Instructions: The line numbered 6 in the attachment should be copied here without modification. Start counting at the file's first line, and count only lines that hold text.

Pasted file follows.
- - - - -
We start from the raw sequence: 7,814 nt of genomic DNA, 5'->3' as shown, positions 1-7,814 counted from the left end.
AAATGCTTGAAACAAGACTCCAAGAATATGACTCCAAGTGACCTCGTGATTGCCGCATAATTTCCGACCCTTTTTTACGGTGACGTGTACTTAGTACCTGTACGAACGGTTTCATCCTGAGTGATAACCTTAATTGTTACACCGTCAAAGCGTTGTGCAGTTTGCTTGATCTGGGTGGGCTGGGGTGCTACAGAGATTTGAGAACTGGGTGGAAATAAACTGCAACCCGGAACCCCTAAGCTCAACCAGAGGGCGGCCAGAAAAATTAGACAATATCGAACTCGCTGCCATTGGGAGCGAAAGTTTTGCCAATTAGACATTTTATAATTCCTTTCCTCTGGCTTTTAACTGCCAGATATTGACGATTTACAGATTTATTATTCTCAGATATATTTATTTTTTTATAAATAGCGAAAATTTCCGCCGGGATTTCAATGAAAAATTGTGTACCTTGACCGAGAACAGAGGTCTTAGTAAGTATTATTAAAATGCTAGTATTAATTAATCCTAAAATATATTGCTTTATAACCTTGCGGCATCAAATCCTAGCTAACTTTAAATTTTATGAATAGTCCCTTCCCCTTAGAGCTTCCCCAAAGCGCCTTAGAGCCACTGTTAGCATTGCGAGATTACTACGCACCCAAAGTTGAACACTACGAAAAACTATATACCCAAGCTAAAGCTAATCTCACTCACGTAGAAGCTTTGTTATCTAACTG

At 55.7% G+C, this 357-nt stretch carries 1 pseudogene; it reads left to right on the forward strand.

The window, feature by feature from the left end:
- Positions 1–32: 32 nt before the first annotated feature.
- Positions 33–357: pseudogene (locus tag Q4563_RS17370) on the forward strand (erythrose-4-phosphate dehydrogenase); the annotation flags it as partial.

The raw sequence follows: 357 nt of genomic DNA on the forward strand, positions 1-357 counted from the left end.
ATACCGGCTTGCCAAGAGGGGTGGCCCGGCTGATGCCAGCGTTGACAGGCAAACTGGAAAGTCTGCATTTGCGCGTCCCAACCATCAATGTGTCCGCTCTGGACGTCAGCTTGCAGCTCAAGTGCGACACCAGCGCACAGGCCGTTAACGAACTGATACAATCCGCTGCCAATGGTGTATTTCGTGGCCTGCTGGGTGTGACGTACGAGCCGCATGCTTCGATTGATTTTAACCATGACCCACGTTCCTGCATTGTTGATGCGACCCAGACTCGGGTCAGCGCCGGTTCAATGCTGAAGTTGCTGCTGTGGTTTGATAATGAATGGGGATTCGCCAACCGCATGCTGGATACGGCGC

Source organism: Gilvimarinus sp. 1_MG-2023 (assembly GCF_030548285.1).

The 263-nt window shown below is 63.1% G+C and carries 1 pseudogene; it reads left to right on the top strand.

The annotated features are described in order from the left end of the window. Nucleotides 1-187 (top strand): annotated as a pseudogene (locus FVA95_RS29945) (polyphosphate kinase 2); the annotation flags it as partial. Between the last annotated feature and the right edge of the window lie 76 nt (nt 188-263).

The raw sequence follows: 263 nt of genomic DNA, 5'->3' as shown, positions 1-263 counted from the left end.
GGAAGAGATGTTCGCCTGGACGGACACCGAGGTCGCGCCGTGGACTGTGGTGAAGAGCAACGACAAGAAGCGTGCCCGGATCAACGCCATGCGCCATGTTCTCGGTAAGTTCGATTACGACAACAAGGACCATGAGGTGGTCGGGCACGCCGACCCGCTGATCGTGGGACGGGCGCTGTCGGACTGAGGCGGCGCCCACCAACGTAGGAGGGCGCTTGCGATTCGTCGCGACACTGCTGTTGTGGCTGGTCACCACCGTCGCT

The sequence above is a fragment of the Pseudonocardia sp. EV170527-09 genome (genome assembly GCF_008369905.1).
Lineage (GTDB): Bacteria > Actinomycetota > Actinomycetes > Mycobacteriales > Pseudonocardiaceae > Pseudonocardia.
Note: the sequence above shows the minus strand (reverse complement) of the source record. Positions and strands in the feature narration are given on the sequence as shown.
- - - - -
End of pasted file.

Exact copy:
- Positions 33–357: pseudogene (locus tag Q4563_RS17370) on the forward strand (erythrose-4-phosphate dehydrogenase); the annotation flags it as partial.